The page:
The ACRL Circle of Friends acknowledges the sustained generosity of those who have been Friends of ACRL for five or more years. The Friends of ACRL was created to provide a means for the association to take bold steps above and beyond its traditional member programs and services. Rapidly changing demographic, economic, and technological trends are presenting academic libraries and librarians with new challenges and competition that demand immediate solutions. The Friends of ACRL have responded to these new challenges and provided additional support that will enhance and ensure the relevance of our profession. To join or learn more about the Friends of ACRL, please visit the ACRL website.
Julia M. Gelfand is Applied Sciences and Engineering Librarian at the University of California-Irvine. Julia serves on the ACRL Board of Directors as Director at Large and has been a Friend of ACRL since 2000.
1. Describe yourself in three words: Committed, adventurous, intense.
2. Why do you support the Friends of ACRL? Because ACRL has supported me in my career and it is time to return the favor and pave the way for future generations. ACRL helped all along the way: ACRL provided answers to questions I could not ask or find answers to at work; provided leadership opportunities; ways to share information; learn from experiences of other libraries and librarians; opened the door to international opportunities, provided a circle of special colleagues and friends.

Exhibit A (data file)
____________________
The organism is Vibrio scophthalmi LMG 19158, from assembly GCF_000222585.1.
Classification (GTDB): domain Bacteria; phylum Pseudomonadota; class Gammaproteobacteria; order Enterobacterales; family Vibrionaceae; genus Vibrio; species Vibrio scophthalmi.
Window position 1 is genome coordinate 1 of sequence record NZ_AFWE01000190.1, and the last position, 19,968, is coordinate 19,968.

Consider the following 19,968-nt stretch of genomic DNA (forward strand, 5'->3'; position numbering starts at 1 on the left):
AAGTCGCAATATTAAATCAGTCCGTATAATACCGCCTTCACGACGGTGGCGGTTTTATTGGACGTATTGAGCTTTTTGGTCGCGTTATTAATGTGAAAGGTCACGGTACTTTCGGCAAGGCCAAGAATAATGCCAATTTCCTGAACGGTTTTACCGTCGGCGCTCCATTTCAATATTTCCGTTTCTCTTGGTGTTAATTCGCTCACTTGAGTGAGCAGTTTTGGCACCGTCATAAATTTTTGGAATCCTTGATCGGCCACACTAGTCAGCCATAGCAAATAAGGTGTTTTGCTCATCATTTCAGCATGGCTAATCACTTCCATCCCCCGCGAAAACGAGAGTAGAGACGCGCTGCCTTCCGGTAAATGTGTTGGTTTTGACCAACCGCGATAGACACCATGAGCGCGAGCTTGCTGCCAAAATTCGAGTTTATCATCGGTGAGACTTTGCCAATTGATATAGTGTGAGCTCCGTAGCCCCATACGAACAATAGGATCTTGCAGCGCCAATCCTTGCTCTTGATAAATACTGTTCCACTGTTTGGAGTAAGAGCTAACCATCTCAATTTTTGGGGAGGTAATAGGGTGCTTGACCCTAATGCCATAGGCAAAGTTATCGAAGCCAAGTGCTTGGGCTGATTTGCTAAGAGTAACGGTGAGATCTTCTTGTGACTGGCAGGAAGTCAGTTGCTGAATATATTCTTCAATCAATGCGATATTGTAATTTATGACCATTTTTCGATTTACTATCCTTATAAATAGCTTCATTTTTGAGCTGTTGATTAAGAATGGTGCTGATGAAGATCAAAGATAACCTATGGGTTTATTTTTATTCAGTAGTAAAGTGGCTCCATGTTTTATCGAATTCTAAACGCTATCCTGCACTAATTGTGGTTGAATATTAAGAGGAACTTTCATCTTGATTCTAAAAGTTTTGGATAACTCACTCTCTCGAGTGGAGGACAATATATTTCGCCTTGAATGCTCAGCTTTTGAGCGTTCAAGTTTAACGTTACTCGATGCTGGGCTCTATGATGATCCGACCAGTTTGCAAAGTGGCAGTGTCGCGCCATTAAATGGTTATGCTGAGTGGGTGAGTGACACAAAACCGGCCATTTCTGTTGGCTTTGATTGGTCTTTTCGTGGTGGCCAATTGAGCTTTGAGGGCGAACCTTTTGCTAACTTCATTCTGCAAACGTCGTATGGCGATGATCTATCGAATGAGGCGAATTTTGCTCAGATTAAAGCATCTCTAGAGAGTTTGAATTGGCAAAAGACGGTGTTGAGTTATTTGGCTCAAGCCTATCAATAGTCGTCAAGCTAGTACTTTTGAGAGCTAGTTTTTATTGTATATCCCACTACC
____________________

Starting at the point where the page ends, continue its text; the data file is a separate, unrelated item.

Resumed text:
3. What might someone be surprised to know about you? I am a news junkie and survive on a heavy fix of 24×7 talk radio and don’t read much fiction.
4. Since you’ve become a member of ACRL, tell us about someone who influenced you in some way? There are several library directors who adopted me through my career and nurtured me in ways that provided extra confidence and assurance that I was going down the right path with ideas and interests I wanted to pursue. Specifically, Carla Stoffle took the time to encourage me to become active in ACRL section life, committee work, conference and program planning, and publishing and for those efforts I have been most grateful.
5. What do you hope ACRL will achieve in the near future (or the long term)? Be able to influence and partner with many disciplinary and publishing societies about the important and increasing role of open access.
6. In your opinion, what is the most important work that ACRL does? ACRL is inclusive, stays relevant and ahead of the curve, emphasizing issues of the day without being trend obsessive and able to quickly flip when things pass or lose vitality.